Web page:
Lancaster, PA based NakedEye Ensemble releases their latest recording, “Toy,” featuring their artistic director, Ju-Ping Song, in works for toy piano that highlight its versatility as a solo instrument, in ensemble, and as a catalyst for experimentation. The repertoire on the recording covers considerable stylistic ground, placing the instrument in contexts that highlight both its capacity for intensity and whimsy.
The recording opens with Ge Ganru’s Peking Opera-inspired melodrama, Wrong, Wrong, Wrong!, for voice and toy instruments. The bell mechanism of the toy piano creates a ceremonial atmosphere, as other toy instruments reinforce the setting over which the inflected vocal performance unfolds. Various percussive effects, glissandi on a zither, and a brief toy accordion passage are among the many colorful sounds integrated into this engaging, narrative driven work.
Erik Griswold’s Gossamer Wings includes five other members of the NakedEye Ensemble. Joined by saxophone, electric guitar, flute, cello, and percussion, the toy piano takes a soloistic role in the eclectic piece. The opening movement, “Spinning,” is suggestive of incidental music to accompany a film or onstage action. A wry humorous march anchors the second movement, “Suspended,” and the final movement, “Moon Dancing,” centers on a repetitive groove articulated by toy piano in conjunction with a quirky battery of percussion across different registers, with a middle section featuring the melodic instruments.
Rusty Banks’ Babbling Tower to Tower begins with short improvisatory fragments on the toy piano, before the live sound is sent through a cell phone, as the signal goes out to a third party and then receives it back and acts as a speaker for the processed sound. Percussive effects on the body of the toy piano initially serve to demonstrate the filtering, before Banks reintroduces the musical material from the intro, triggering a unique halo surrounding the performed sound reminiscent of flanger and delay effects from guitar pedals. The musical material becomes increasingly insistent as it reaches a climax, before retreating to the fragmented phrasing of the introduction, alternating between pitched and percussive material.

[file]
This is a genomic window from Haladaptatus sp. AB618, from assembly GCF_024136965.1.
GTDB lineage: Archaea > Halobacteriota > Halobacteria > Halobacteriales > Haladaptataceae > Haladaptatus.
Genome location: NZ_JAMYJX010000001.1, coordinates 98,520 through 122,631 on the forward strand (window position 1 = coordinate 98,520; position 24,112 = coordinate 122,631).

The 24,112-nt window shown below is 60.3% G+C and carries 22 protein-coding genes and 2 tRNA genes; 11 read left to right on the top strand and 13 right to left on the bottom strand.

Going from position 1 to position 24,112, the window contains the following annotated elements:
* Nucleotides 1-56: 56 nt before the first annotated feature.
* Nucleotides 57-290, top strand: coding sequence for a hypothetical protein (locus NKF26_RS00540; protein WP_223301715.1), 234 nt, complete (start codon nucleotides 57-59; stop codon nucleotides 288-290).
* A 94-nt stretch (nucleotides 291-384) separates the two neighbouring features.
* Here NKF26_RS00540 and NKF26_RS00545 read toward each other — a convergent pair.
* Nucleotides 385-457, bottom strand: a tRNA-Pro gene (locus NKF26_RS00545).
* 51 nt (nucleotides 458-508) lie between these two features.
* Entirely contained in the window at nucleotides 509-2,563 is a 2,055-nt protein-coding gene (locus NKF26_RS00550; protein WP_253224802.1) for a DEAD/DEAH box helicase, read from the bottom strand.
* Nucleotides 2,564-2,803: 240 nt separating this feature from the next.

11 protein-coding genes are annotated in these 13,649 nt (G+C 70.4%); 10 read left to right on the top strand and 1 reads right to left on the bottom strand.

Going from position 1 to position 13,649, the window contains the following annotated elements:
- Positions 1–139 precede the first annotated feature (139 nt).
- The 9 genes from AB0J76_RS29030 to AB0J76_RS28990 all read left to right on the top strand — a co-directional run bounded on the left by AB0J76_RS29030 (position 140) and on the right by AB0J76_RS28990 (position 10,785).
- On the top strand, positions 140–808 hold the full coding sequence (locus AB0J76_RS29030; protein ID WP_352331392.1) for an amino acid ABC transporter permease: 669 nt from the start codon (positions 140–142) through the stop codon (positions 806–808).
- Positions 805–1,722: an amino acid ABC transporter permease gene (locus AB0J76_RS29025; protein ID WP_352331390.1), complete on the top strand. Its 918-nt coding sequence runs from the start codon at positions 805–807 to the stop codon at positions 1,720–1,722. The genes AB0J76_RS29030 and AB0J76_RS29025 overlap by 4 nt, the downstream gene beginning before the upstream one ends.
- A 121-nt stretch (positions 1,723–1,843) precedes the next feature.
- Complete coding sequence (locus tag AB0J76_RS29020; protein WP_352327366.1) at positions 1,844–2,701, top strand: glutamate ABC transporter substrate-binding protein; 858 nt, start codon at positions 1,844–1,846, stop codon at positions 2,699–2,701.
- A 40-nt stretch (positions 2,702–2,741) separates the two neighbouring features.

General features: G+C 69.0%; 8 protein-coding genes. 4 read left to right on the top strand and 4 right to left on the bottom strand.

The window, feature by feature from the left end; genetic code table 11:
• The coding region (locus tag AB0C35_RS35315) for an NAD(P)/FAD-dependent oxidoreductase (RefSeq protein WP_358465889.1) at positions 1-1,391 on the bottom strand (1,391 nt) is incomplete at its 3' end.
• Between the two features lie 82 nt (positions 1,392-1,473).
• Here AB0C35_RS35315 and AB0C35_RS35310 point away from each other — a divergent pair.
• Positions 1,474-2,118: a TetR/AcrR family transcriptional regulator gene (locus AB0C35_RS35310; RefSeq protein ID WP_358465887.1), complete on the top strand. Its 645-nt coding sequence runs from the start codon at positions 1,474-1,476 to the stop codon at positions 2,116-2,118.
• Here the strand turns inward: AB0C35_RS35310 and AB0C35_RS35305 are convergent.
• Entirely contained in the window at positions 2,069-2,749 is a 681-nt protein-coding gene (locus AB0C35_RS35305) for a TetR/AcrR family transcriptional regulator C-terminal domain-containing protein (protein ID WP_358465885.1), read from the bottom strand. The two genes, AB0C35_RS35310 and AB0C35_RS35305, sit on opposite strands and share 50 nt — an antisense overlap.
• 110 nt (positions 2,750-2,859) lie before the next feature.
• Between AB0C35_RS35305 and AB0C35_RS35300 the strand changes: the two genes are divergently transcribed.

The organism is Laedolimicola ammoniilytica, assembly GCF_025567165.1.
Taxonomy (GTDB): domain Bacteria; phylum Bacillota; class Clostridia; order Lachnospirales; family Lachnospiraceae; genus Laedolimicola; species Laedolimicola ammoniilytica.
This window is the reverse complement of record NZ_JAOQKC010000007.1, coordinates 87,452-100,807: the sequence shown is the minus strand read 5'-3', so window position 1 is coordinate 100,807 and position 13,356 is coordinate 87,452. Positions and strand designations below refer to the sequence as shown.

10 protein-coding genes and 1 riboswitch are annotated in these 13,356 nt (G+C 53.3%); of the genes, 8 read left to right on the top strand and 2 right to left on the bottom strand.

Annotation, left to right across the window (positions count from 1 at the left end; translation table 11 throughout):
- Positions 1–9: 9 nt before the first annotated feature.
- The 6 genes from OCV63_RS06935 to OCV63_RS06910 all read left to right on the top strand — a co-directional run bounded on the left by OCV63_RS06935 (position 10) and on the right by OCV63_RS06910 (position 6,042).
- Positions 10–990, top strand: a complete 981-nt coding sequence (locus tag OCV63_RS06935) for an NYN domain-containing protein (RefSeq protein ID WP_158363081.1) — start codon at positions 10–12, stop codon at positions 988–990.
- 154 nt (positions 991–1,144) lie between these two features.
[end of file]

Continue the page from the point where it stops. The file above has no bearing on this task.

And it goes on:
Richard Belcastro’s Knock ‘Em Back for modified toy piano and electric guitar is emblematic of his joyful embrace of influences from the world of classic rock. The opening movement features fuzz laden bluesy riffs, and the second is an oblique pas de deux between sliding and bent notes with an e-bow and short articulations on the toy piano. A very quick tremolo effect obscures the guitar timbre in the next movement, shading jangly rhythms in the two instruments. Delay effects lay down a heavy pulse in the following movement as the toy piano articulates interlocking rhythms on the keyboard and with auxiliary percussion sounds resulting from the modifications to the instrument. Movement six features glissando effects on the toy piano, with the guitar providing a sonorous pad of clean harmonics. The final movement returns to the distorted sound world of the earlier movements, an angular jousting match between the instruments.
Jan Fedderson’s Ujoforyt closes this recording with a relentless torrent of arpeggiated notes on the toy piano. The composite sound of this level of velocity of notes on the instrument lays bare the percussive mechanical apparatus of this instrument, displaying its capacity to be so much more than a mere toy in the hands of a virtuoso performer and creative composers, such as Ju-Ping Song and her colleagues.
released August 9, 2019
Produced by Ju-Ping Song
Recorded and mixed by Chad Kinsey
Babbling Tower to Tower recorded and mixed by Rusty Banks
Mastered by Ryan Streber, Oktaven Audio, Mount Vernon, NY
Artwork by Lisa Muller
Graphic Design by Virtual Farm Creative
New Focus Recordings is an artist led collective label featuring releases in contemporary music of many stripes, as well as
new approaches to older repertoire. The label was founded by guitarist Daniel Lippel (who is the current director), composer engineer Ryan Streber, and composer Peter Gilbert in 2003-4, and features releases from many of new music's most active performers and composers....more